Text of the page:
U.S. intelligence says North Korea is not giving up its nukes. Should the next Supreme Court justice recuse on matters involving Trump and the Russia probe? And the war in Afghanistan grinds on, with little notice, as Trump heads off to a tense meeting with NATO allies.
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Recep Tayyip Erdoğan won the Turkish election the other day, and becomes the first president under Turkey's new empowered presidential system. His party, in coalition with ultra-nationalists, will control the Parliament as well, so it's a big win for the Turkish president. It may be a loss for democratic values.
The Cyberlaw Podcast: Interview With Duncan Hollis: Do We Need an International “Potluck” Cyber Coalition?
I interview Duncan Hollis, another Steptoe alumnus patrolling the intersection of international law and cybersecurity. With Matt Waxman, Duncan has written an essay on why the U.S. should make the Proliferation Security Initiative a model for international rulemaking for cybersecurity. Since “coalition of the willing” was already taken, we settle on “potluck policy” as shorthand for the proposal.
On June 22, the Supreme Court released its long-awaited ruling in Carpenter v. United States, a case challenging whether law enforcement agencies need a search warrant to acquire the history of a cell phone's location from a wireless provider. Chief Justice John Roberts wrote for the five-justice majority that doing so amounts to a 4th Amendment search, a decision that will have far-reaching implications for law enforcement activities moving forward.
I interview David Sanger in this episode on his new book, “The Perfect Weapon – War, Sabotage, and Fear in the Cyber Age.” It is an instant history of how the last five years have transformed the cyberwar landscape as dozens of countries follow a path first broken by Stuxnet. And then, to our horror, branch out into new and highly successful ways of waging cyberwar. Mostly ag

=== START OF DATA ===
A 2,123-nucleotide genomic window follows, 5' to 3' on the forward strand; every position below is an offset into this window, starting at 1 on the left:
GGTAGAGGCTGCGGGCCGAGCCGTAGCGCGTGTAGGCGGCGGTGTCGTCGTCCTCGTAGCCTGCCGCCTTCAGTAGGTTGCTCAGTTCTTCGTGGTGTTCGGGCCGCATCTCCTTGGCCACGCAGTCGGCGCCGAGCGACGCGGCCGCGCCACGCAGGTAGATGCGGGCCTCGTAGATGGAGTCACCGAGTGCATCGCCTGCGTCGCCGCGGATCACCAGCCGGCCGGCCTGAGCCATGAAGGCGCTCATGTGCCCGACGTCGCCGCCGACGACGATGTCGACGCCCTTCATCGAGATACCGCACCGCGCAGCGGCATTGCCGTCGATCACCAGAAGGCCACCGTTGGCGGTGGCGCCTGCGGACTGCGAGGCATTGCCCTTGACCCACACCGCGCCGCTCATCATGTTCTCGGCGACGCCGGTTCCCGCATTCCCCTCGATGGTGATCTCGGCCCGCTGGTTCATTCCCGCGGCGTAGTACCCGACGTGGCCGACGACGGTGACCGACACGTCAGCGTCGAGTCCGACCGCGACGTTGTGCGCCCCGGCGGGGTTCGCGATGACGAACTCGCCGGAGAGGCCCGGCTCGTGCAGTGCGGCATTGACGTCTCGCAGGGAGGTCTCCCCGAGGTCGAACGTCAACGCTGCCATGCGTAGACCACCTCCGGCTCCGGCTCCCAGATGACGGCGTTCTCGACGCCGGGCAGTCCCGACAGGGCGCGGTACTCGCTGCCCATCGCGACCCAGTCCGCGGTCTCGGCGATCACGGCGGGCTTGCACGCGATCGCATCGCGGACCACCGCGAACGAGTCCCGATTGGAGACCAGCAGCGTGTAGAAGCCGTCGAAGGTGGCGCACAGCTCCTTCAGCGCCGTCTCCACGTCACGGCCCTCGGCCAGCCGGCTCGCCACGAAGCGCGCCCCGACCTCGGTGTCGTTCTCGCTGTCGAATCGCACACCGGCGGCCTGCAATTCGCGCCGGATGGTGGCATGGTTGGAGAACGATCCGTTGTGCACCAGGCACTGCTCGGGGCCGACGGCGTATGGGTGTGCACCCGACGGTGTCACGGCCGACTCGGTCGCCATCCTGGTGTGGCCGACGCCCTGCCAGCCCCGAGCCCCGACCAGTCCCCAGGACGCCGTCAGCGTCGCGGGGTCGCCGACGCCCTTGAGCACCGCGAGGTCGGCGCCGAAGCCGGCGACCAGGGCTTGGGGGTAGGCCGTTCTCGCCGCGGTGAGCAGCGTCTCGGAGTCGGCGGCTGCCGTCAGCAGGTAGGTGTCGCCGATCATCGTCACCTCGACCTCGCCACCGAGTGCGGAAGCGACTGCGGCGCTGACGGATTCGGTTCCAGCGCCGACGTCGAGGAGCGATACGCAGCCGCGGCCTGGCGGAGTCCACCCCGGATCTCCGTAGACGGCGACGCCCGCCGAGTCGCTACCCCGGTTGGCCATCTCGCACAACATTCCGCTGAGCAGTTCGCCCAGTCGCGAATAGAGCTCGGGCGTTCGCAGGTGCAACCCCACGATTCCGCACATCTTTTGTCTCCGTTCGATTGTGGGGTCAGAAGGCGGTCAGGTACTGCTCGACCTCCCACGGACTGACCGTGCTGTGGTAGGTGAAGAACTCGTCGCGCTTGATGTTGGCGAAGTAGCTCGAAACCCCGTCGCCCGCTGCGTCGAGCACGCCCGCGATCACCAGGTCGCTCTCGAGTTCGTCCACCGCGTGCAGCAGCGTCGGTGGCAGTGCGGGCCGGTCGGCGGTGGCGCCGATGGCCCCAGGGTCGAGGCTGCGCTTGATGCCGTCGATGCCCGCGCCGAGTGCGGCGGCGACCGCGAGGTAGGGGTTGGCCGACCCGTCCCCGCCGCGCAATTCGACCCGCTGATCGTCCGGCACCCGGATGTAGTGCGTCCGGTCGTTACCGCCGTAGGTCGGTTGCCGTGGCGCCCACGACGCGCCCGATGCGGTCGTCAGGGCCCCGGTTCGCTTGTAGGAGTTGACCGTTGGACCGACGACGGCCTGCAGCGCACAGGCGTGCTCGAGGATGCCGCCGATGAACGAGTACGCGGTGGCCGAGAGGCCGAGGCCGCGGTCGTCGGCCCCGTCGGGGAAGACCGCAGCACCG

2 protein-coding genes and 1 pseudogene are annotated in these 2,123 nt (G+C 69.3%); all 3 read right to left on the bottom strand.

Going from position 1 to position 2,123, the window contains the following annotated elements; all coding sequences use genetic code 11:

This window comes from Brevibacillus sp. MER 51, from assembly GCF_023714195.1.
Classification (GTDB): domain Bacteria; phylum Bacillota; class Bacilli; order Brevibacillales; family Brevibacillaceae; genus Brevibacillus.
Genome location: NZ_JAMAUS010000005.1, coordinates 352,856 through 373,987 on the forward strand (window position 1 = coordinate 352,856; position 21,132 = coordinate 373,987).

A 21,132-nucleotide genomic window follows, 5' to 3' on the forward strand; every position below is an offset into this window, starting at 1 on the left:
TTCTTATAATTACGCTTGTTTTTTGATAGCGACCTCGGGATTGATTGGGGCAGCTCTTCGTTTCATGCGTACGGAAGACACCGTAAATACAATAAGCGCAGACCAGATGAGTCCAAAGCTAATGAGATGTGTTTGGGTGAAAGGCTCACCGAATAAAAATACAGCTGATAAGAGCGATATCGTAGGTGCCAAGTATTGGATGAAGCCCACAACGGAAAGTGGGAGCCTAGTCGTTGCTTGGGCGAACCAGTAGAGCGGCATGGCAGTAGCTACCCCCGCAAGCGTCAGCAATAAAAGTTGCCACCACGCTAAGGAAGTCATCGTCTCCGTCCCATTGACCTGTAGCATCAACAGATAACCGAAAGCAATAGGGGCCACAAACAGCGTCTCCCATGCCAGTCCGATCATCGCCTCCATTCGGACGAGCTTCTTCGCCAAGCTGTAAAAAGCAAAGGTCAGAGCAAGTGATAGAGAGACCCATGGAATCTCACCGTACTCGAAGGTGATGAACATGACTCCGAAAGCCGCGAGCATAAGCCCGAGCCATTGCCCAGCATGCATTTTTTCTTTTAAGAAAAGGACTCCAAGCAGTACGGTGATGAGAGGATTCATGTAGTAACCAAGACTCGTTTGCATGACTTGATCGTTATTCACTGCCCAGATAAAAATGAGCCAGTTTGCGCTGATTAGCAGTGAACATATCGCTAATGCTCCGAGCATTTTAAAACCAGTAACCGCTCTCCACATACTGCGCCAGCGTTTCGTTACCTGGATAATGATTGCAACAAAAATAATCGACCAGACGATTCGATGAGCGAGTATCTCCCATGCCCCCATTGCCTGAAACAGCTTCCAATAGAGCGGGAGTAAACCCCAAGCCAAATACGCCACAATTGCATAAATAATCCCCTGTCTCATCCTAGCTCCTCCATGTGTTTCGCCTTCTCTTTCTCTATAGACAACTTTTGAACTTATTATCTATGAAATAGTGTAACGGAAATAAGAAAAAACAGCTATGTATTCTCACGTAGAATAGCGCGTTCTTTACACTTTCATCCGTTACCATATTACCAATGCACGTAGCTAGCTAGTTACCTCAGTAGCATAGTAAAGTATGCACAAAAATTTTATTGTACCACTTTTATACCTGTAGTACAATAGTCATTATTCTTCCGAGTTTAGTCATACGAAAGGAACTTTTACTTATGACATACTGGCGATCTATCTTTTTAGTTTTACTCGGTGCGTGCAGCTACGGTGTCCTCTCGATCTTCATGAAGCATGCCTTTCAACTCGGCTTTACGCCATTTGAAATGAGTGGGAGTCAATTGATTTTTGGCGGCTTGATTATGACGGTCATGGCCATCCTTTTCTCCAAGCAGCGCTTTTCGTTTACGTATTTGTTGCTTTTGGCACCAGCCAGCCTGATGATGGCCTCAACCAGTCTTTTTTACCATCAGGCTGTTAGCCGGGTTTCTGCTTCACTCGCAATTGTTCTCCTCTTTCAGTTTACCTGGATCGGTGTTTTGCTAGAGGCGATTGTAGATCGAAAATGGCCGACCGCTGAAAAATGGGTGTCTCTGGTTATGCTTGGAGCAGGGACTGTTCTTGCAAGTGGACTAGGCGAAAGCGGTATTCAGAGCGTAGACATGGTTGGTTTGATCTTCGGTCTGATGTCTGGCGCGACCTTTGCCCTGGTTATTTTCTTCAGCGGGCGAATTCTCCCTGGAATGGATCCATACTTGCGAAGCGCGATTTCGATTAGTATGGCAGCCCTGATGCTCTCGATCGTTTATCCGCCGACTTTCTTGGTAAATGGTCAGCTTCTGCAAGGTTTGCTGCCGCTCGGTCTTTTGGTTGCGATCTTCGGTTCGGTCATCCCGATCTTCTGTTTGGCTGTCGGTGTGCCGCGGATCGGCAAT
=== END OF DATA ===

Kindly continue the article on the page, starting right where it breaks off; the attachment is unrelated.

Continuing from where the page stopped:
Hot on the heels of the Kennedy retirement announcement, we’ve got our special Supreme Court finale episode! This is the show for you if you would enjoy detailed and amicable debate and discussion concerning:
The Supreme Court upholds President Trump’s travel ban. Jared Kushner hits the road to drum up support for his peace plan. And chaos ensues as border agents and the Justice Department roll out Trump’s order not to separate families at the border with Mexico.
With the media and political commentators focused on family separation at the U.S.-Mexico border, few are paying attention to how developments along Mexico's southern border affect the United States. On Monday, Benjamin Wittes spoke with Stephanie Leutert, director of the Mexico Security Initiative at The University of Texas at Austin, who has spent the past several weeks in the field studying the flow of migrants from Central America into Mexico.
Gen. Michael Hayden has served as the head of both the Central Intelligence Agency and National Security Agency—and he says that intelligence is under attack. In his latest book, “The Assault on Intelligence: American National Security in an Age of Lies,” Gen. Hayden argues that in what he calls a post-truth world, the United States needs its intelligence community now as much as ever. All the more reason to be concerned about the president’s repeated attacks on it.
Before getting into the run of this week’s show: Congratulations to Steve and Karen on the birth of their daughter!!!
Meanwhile, in the wild wacky world of national security law, what a week it was. We’ve got: